I could never muster much enthusiasm for the theoretical physicist Stephen Hawking. His work, on the early universe and the nature of spacetime, was Nobel-worthy, but those of us outside his narrow community were horribly short-changed. His 1988 global bestseller A Brief History of Time was incomprehensible, not because it was difficult but because it was bad.
Nobody, naturally, wanted to ascribe Hawking’s popular success to his rare form of motor neurone disease, Hawking least of all. He afforded us no room for horror or, God forbid, pity. In 1990, asked a dumb question about how his condition might have shaped his work (because people who suffer ruinous, debilitating illnesses acquire compensating superpowers, right?), Hawking played along: ‘I haven’t had to lecture or teach undergraduates, and I haven’t had to sit on tedious and time-consuming committees. So I have been able to devote myself completely to research.’
The truth — that Hawking was one of the worst popular communicators of his day — is as evident as it is unsayable. A Brief History of Time was incomprehensible because after nearly five years’ superhuman effort, the author proved incapable of composing a whole book unaided. He couldn’t even do mathematics the way most people do it, by doodling, since he’d already lost the use of his hands. He could not jot notes. He could not manipulate equations. He had to turn every problem into a species of geometry, just to be able to think about it. He held his own in a rarefied profession for years, but the business of popular communication was beyond him. As was communication generally, in the end. According to Hawking’s late collaborator Andy Strominger: ‘You would talk about words per minute, and then it went to minutes per word, and then, you know, it just got slower and slower until it just sort of stopped.’
Hawking became, in the end, a computerised patchwork of hackneyed, pre-stored utterances and responses. Pull the string at his back and marvel. Charles Seife, a biographer braver than most, begins by staring down the puppet. His conceit is to tell Hawking’s story backwards, peeling away the layers of celebrity and incapacity to reveal the wounded human within. It’s a tricksy idea that works so well you wonder why no one thought of it before (though ordering his material and his arguments in this way must have nearly killed the poor author).
Hawking’s greatest claim to fame is that he discovered things about black holes, still unobserved at that time, that set the two great schools of theoretical physics — quantum mechanics and relativity — at fresh and astonishingly creative loggerheads. But a new golden era of astronomical observation dawned almost immediately after, and A Brief History was badly outdated before it hit the shelves. It couldn’t even get the age ofthe universe right.
It used to be that genius that outlived its moment could reinvent itself. When newfangled endocrine science threw Ivan Pavlov’s Nobel-winning physiology into doubt, he reinvented himself as a psychologist (and not a bad one at that). Today’s era of narrow specialism makes such a move almost impossible but, by way of intellectual compensation, there is always philosophy — a perennially popular field more or less wholly abandoned by professional philosophers. Images of the middle-aged scientific genius indulging a philosopause in book after book about science and art, science and God, science and society and so on and so forth may raise a wry smile, but work of real worth has come out of it. Alas, even if Hawking had shown the slightest aptitude for philosophy (and he didn’t), he couldn’t possibly have composed it.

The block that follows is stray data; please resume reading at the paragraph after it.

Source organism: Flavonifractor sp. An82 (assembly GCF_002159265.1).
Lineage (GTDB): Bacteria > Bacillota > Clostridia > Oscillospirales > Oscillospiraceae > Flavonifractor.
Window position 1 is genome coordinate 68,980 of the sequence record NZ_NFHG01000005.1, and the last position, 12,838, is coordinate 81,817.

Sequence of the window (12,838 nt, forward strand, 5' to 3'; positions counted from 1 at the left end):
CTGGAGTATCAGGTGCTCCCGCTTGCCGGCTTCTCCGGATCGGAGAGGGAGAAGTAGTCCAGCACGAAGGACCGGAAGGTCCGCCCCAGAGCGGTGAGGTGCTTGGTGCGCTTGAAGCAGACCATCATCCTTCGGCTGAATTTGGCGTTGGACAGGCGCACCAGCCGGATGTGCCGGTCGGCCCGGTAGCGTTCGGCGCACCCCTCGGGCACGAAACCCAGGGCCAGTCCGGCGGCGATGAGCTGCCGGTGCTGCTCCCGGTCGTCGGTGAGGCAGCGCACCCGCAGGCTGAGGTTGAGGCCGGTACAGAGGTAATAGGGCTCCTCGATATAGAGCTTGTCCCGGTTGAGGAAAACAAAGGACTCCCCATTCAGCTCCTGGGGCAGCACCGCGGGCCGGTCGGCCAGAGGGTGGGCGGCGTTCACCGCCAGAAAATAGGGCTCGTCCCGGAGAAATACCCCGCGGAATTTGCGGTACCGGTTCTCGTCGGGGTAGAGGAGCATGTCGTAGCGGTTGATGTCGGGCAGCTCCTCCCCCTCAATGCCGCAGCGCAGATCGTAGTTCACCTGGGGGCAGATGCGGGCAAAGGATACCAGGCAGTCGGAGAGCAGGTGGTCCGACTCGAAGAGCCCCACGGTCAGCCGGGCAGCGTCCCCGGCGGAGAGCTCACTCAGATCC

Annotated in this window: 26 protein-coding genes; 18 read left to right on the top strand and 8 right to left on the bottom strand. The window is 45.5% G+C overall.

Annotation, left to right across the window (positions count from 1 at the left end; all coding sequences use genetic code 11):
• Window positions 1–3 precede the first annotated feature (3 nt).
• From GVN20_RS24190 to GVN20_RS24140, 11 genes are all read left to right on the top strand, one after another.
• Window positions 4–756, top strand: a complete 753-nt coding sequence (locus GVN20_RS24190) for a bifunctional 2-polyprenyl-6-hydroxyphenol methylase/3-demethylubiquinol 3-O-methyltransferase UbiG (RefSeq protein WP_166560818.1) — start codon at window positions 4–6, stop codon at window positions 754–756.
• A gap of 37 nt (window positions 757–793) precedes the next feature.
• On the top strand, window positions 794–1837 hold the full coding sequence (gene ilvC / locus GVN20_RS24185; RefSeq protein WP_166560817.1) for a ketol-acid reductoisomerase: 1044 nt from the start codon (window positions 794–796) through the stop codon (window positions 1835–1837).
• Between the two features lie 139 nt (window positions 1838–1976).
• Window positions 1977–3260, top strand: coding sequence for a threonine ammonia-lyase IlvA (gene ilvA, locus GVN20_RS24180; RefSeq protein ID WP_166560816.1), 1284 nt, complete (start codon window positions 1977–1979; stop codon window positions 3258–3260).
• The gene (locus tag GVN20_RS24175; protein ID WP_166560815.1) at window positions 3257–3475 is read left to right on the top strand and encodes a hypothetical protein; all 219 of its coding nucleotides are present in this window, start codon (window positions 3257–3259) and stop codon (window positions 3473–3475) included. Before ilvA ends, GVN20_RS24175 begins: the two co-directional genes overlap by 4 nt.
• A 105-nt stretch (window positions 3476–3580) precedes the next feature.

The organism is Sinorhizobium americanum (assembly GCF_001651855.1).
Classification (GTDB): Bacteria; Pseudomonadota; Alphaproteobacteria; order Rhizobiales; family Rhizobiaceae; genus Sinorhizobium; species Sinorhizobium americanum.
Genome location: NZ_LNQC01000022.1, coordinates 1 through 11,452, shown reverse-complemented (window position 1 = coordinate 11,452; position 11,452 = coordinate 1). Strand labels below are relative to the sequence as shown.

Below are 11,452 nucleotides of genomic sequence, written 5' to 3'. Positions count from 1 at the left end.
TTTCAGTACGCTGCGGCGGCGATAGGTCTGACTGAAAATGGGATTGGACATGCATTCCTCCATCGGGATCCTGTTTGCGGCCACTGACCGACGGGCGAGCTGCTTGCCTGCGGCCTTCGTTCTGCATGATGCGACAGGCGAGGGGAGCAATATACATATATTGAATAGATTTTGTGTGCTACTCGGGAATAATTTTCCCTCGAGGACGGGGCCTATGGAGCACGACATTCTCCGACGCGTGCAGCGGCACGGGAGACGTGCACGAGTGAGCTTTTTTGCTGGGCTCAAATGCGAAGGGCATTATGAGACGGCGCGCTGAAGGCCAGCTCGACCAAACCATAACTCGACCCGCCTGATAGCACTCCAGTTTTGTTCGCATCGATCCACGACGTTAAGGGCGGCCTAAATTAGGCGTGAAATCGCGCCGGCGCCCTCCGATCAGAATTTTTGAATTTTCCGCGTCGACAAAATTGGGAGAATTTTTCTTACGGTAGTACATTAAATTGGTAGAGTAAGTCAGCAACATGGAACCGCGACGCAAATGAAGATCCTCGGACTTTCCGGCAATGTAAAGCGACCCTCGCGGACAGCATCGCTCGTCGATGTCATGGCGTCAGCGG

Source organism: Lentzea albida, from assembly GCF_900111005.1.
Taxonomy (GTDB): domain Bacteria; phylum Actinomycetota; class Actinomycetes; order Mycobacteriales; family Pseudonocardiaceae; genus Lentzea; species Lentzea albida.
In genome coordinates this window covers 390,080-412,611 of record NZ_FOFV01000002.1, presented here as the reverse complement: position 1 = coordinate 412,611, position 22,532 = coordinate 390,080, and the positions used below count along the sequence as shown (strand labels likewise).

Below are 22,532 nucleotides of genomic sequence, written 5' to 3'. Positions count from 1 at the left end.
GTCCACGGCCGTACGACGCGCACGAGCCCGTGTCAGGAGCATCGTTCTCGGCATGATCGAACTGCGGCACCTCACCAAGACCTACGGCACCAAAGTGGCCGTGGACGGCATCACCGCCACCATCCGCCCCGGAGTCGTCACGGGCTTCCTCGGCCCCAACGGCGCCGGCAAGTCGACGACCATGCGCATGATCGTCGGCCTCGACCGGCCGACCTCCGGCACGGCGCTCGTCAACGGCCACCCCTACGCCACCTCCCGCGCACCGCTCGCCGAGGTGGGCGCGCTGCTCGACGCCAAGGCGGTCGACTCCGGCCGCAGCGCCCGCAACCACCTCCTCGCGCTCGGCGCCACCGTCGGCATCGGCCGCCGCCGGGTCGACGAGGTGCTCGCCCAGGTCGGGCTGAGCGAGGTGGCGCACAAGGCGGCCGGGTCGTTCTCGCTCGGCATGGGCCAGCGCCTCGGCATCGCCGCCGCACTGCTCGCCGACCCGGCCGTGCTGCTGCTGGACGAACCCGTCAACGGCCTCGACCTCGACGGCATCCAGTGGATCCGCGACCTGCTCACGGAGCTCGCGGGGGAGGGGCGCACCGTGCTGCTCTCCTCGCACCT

In our imaginations, Hawking is the cartoon embodiment of the scientific sage, effectively disembodied and above ordinary mortal concerns. In truth, life denied him a path to sagacity even as it steeped him in the spit and stew of physical being. His libido never waned. So to hell with the philosopause. Bring on the dancing girls. Bring on the ad campaigns with Specsavers, BT, Jaguar, Paddy Power (Hawking never had enough money: the care he needed was so intensive and difficult, a transatlantic air flight could set him back around a quarter of a million pounds). Bring on the billionaires with their fat cheque books (naifs, the lot of them, but decent enough, and generous to a fault). Bring on the countless opportunities to bloviate about subjects he didn’t understand, a sort of Prince Charles, only without Charles’s efforts at warmth.
I find it impossible, having read Seife, not to see Hawking through the lens of Jacobean tragedy, warped and raging, unable even to stick a finger up at a world that could not — but much worse, chose not — to understand him. Of course he was a monster, and years too late, and through a book that will anger many, I have come to love him for it.
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